Besides simple starches, raw sweet potatoes are rich in complex carbohydrates, dietary fiber and beta-carotene (a provitamin A carotenoid), while having moderate contents of other micronutrients, including vitamin B5, vitamin B6 and manganese (table). When cooked by baking, small variable changes in micronutrient density occur to include a higher content of vitamin C at 24% of the Daily Value per 100 g serving (right table)]
The Center for Science in the Public Interest ranked the nutritional value of sweet potatoes as highest among several other foods.
Sweet potato varieties with dark orange flesh have more beta-carotene than those with light-colored flesh, and their increased cultivation is being encouraged in Africa where vitamin A deficiency is a serious health problem. A 2012 study of 10,000 households in Uganda found that children eating beta-carotene enriched sweet potatoes suffered less vitamin A deficiency than those not consuming as much beta-carotene. (1)
Benefits of Sweet Potato:
- Sweet potato is one of the high calorie starch foods (provide 90 calories/100 g vis a vis to 70 calories/100 g in potato). The tuber, however, contains no saturated fats or cholesterol, and is rich source of dietary fiber, anti-oxidants, vitamins, and minerals than potatoes.
- Its calorie content mainly comes from starch, a complex carbohydrate. Sweet potato has higher amylose to the amylopectin ratio than that in potato. Amylose raises the blood sugar levels rather slowly on comparison to simple fruit sugars (fructose, glucose etc) and therefore, recommended as a healthy food item even in diabetes.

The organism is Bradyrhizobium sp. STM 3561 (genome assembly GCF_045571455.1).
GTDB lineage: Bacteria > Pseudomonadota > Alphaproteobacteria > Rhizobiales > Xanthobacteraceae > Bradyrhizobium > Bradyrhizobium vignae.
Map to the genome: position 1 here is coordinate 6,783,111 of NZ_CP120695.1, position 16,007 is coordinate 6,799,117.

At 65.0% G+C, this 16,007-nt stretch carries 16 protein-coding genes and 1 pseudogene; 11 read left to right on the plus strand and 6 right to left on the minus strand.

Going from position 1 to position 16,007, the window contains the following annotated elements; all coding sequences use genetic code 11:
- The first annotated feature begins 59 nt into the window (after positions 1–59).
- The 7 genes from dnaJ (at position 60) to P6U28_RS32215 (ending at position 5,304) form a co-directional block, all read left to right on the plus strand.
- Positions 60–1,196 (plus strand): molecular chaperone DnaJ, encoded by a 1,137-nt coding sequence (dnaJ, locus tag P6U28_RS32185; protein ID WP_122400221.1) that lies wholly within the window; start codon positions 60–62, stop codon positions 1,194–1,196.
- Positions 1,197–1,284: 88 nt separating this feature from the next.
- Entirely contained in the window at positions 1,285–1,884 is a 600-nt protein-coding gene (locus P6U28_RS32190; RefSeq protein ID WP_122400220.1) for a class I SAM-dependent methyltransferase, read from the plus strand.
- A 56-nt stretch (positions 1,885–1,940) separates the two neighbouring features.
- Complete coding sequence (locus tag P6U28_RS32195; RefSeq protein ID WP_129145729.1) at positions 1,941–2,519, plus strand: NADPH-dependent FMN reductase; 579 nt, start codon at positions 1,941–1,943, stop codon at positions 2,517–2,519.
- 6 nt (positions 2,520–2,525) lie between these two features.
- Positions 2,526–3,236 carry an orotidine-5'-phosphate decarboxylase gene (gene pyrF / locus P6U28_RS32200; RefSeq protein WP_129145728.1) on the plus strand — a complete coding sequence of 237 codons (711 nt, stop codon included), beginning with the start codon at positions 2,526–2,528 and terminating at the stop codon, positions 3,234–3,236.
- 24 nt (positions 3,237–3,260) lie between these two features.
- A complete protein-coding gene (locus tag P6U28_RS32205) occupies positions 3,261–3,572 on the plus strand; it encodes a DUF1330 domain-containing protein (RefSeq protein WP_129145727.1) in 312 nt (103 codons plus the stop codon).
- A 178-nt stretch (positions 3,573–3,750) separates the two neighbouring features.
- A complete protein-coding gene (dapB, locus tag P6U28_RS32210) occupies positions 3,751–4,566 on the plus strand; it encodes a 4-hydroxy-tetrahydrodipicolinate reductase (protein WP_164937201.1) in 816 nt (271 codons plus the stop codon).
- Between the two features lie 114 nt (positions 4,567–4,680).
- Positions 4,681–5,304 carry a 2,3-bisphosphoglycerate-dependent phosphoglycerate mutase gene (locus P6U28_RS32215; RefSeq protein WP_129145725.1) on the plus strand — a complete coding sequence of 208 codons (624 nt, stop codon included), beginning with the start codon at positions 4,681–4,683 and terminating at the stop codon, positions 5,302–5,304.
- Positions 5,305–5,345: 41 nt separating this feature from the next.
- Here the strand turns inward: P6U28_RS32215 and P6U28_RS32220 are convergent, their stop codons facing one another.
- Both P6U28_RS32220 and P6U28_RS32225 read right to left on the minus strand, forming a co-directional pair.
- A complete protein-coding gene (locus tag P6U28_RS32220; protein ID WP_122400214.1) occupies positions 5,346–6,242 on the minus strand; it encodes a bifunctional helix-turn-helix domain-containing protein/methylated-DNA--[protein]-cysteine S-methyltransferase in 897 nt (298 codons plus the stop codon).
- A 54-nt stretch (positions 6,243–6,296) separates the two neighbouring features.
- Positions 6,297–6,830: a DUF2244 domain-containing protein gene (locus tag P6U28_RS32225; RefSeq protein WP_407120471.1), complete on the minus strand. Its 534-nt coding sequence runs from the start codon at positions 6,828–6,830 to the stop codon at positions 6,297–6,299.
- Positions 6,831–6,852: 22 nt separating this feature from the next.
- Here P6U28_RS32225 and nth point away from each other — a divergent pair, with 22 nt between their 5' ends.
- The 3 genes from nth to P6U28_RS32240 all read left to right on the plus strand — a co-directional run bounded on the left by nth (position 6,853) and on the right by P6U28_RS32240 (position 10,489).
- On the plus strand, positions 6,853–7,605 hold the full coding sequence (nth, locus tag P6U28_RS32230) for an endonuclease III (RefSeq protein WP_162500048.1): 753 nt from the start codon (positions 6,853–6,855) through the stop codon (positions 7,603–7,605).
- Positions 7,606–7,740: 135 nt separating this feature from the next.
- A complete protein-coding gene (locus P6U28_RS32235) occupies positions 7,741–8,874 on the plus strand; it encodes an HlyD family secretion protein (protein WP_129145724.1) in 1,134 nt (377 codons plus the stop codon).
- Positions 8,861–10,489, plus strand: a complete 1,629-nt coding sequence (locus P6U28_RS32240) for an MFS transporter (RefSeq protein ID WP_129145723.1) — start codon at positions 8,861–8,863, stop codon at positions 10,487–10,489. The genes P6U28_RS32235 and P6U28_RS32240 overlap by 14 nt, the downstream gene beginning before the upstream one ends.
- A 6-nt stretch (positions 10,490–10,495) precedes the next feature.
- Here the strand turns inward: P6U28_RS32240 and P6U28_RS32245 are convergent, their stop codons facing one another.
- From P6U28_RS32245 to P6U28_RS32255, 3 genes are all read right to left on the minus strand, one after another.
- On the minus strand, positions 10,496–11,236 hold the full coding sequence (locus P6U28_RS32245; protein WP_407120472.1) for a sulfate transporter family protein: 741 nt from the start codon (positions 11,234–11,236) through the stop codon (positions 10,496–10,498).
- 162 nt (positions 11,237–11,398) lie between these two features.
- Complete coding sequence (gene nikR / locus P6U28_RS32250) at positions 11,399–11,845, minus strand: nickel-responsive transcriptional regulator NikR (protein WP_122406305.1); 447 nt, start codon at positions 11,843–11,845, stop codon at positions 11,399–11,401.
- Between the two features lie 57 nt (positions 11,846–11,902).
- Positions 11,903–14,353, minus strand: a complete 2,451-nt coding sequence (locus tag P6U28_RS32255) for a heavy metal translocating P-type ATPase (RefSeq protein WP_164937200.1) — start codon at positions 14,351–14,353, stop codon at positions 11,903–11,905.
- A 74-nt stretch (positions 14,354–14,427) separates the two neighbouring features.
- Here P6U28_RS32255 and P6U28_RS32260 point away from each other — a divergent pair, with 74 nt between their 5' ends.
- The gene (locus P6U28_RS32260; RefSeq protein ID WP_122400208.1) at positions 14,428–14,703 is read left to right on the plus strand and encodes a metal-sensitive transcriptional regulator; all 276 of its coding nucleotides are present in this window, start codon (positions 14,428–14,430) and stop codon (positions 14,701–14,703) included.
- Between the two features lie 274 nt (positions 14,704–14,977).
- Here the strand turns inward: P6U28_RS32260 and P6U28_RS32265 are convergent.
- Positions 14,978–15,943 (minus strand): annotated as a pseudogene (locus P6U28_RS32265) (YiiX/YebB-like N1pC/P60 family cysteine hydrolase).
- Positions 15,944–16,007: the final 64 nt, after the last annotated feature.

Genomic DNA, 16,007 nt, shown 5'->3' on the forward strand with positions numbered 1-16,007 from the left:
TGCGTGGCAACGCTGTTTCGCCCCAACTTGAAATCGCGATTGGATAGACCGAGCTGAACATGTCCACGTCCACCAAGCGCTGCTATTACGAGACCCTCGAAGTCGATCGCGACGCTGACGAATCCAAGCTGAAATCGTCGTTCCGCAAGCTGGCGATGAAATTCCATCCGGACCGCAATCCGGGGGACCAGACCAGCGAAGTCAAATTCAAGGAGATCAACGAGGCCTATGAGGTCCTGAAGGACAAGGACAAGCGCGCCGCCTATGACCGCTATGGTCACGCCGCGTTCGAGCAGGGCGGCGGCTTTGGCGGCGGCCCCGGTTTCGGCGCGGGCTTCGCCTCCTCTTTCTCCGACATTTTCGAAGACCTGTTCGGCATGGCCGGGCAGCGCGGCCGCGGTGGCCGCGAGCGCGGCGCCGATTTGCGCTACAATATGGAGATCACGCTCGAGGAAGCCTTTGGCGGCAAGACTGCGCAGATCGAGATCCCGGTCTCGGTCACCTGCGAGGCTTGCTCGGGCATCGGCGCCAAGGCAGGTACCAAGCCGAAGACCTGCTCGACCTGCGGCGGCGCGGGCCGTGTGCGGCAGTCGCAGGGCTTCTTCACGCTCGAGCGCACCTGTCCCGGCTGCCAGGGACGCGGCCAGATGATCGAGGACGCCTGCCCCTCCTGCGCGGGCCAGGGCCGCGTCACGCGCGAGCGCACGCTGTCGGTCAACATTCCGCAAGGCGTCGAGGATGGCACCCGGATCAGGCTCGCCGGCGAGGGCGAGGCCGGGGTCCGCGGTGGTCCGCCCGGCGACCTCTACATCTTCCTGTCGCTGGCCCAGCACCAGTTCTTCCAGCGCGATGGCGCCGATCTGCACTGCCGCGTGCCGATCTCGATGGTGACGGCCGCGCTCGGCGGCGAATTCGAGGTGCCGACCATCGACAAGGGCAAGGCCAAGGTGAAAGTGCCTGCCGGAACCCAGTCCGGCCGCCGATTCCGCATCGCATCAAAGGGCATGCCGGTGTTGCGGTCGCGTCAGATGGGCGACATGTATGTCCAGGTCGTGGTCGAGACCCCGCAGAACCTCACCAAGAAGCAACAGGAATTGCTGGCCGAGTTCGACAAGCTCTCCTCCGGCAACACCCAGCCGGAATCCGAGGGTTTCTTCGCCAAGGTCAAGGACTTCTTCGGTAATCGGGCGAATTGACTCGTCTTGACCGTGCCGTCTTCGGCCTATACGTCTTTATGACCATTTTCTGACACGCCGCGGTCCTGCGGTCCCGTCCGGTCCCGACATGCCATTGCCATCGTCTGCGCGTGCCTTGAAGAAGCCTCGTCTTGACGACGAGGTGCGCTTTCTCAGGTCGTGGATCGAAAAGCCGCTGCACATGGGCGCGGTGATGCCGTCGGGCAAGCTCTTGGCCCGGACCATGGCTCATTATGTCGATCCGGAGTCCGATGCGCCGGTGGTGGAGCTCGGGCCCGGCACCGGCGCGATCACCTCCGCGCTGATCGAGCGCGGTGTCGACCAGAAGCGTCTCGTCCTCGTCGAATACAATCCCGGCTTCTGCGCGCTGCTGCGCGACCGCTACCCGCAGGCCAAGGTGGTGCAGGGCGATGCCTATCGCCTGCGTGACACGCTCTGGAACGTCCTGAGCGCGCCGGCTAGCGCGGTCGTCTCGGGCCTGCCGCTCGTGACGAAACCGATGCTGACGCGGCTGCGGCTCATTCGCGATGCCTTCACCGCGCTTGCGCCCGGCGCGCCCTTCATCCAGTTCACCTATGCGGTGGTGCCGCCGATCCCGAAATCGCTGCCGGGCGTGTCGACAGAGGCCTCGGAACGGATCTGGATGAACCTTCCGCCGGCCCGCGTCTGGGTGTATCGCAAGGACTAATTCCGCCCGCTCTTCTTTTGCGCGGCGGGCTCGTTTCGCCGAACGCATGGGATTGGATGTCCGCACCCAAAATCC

- The tuber is an excellent source of flavonoid phenolic compounds such as beta-carotene and vitamin-A. 100 g tuber provides 14,187 IU of vitamin A and 8,509 µg of ß-carotene, a value which is the highest for any root-vegetables categories. These compounds are powerful natural antioxidants. Vitamin A is also required for the human body to maintain integrity of mucus membranes and skin. It is a vital nutrient for healthy vision. Consumption of natural vegetables and fruits rich in flavonoids helps protect from lung and oral cavity cancers.
- The total antioxidant strength of raw sweet potato measured in terms of oxygen radical absorbance capacity (ORAC) is 902 µmol TE/100 g.
- The tubers are packed with many essential vitamins such as pantothenic acid (vitamin B-5), pyridoxine (vitamin B-6), and thiamin (vitamin B-1), niacin, and riboflavin. These vitamins are essential in the sense that the human body requires them from external sources to replenish. These vitamins function as co-factors for various enzymes during metabolism.
- Sweet potato provides good amount of vital minerals such as iron, calcium, magnesium, manganese, and potassium that are very essential for enzyme, protein, and carbohydrate metabolism.
- Sweet potato top greens are indeed more nutritious than the tuber itself. Weight per weight, 100 g of fresh leaves carry more iron, vitamin C, folates, vitamin K, and potassium but less sodium than its tuber. (2)
Simple Baked Potato Recipe:
- 2 tablespoons olive oil
- 3 large sweet potatoes
- 2 pinches salt
- Preheat oven to 350 degrees F (175 degrees C). Coat the bottom of a glass or non-stick baking dish with olive oil, just enough to coat.
- Wash and peel the sweet potatoes. Cut them into medium size pieces. Place the cut sweet potatoes in the baking dish and turn them so that they are coated with the olive oil. Sprinkle moderately with oregano, and salt and pepper (to taste). The potatoes can also be mashed at this time for easier digestion. (3)
(1) Sweet Potato Wikipedia https://en.wikipedia.org/wiki/Sweet_potato
(2) Sweet Potato Benefits: http://www.nutrition-and-you.com/sweet_potato.html
(3) Baked Sweet Potato Recipe: Allrecipe.com : http://allrecipes.com/recipe/18249/baked-sweet-potatoes/print/?recipeType=Recipe&servings=4